Bats in North America are disappearing at an alarming rate, while human beings have yet to recognize their great contribution and significance in our communal habitat. These fascinating mammals are crucial to the healthy equilibrium of our ecosystem. This film will bring to life the struggle for the survival of bats, especially with regards to white-nose syndrome
, the mysterious disease that has killed up to seven million bats in North America.
The fungus that causes white-nose syndrome has just been detected in Bracken Cave outside of San Antonio, Texas, which is home to the largest known bat colony in the world.
I began the process of making the film in 2014, and made a short film about a healthy bat colony of a quarter million Mexican free-tailed bats that live under a freeway outside of Sacramento, California. You can watch a teaser about the film below.
After screening the short film in festivals, and teaming up with The Wild Lens Collective
, I decided it was time to continue and make a comprehensive, feature documentary that focuses on these issues.
We successfully raised over $3,000 in July 2019 to support our first trip to Texas and we had an amazing week filming on location at Bracken Cave and Congress Avenue Bridge, as well as filming interviews with bat experts who will be featured in the film.
Photo of the 20 million Mexican free-tailed bats beginning to emerge from the mouth of Bracken Cave.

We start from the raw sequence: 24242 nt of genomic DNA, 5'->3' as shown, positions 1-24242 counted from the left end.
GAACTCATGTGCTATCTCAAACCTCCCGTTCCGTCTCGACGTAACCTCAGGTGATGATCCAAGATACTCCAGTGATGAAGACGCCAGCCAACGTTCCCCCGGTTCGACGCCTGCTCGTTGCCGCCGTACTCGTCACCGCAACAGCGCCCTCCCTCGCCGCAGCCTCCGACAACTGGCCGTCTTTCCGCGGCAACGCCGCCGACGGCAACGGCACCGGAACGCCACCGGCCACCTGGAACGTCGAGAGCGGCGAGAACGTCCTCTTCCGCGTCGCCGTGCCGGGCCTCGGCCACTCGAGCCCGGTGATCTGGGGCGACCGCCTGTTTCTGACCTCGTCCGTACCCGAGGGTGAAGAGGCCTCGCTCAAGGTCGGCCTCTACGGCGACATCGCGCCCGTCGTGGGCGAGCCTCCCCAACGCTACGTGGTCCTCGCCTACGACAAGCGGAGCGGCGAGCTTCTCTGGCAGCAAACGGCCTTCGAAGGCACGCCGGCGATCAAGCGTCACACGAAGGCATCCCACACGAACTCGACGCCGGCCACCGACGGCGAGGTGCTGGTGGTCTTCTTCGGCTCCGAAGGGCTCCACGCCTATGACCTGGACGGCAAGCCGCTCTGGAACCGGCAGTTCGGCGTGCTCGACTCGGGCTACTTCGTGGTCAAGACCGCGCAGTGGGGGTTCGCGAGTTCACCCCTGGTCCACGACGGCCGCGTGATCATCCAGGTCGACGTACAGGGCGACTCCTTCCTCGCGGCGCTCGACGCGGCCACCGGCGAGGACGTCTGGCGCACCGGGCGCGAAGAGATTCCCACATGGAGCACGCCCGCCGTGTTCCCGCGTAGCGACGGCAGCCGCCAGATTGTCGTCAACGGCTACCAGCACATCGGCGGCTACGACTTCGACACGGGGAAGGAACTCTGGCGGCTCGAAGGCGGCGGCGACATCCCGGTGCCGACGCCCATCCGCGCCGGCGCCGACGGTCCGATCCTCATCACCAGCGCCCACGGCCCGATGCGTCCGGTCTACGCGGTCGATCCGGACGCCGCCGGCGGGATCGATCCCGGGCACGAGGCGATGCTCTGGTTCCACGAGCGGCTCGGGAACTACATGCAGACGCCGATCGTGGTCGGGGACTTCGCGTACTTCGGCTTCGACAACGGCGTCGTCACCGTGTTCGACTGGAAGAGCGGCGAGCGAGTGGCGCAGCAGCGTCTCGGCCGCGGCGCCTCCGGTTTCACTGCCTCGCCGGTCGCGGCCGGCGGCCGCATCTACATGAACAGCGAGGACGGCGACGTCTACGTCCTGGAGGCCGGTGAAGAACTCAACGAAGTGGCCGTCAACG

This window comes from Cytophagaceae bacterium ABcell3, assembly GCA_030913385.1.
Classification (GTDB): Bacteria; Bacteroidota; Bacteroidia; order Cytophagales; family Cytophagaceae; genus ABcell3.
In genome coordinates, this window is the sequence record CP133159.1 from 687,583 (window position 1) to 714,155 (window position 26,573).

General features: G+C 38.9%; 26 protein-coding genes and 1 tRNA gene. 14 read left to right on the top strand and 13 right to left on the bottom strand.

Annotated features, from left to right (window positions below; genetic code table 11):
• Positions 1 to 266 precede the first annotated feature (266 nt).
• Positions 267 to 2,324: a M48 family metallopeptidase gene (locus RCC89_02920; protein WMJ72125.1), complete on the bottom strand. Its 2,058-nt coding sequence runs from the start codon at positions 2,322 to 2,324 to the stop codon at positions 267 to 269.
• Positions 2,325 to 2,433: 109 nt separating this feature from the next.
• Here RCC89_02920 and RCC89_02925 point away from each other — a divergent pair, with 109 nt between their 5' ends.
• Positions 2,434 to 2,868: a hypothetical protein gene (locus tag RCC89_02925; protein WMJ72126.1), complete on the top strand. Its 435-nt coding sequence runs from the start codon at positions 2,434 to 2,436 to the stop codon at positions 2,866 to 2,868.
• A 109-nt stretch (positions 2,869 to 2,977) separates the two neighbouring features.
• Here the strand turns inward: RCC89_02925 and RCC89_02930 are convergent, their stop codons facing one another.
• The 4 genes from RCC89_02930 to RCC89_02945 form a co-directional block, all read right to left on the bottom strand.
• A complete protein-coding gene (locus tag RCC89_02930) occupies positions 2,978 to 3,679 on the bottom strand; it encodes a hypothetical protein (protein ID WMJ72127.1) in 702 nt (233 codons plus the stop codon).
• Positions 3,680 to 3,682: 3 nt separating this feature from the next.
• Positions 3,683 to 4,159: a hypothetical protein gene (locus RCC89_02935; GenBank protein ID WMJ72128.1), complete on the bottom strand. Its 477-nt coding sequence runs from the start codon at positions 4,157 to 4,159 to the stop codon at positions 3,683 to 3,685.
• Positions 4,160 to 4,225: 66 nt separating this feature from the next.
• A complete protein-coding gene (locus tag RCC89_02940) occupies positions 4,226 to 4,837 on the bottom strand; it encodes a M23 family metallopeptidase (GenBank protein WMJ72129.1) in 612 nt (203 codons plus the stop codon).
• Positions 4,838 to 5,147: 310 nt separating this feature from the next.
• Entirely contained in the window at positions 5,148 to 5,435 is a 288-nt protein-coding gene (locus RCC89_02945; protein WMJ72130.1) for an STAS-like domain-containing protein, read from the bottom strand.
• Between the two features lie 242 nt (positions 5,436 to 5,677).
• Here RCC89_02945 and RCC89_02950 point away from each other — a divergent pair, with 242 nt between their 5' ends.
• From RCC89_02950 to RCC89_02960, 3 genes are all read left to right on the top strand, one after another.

In August 2019, we continued filming in California, returning back to Yolo County to document the Mexican free-tailed bats that live under the I-80 freeway. We also filmed in Santa Cruz with Dr. Winifred Frick, the chief scientist whose white-nose syndrome research will provide the main story arc of the film.
The good news is that The Invisible Mammal
feature film has taken flight! In Sept/Oct of 2019, we filmed in Michigan's Upper Peninsula, following a study that could be pivotal in helping bats overcome white-nose syndrome. We have a TON of footage now, and we'll begin editing over the fall and winter this year, and pick filming back up in the Spring of 2020. I've increased the goal of this GoFundMe campaign to $10K and leaving it open-ended so we can continue to do our house parties throughout the course of making this film.
We will use the funds raised to pay for permits, travel, equipment and crew expenses while filming on location. Be part of the endeavor to continue filming stories about bats across North America by making a donation today. The Wild Lens Collective
is a 501(c)3 organization and is the fiscal sponsor of The Invisible Mammal
We deeply appreciate your support, and are grateful to be taking this journey with you.
For more information about the film, visit: http://www.theinvisiblemammal.com/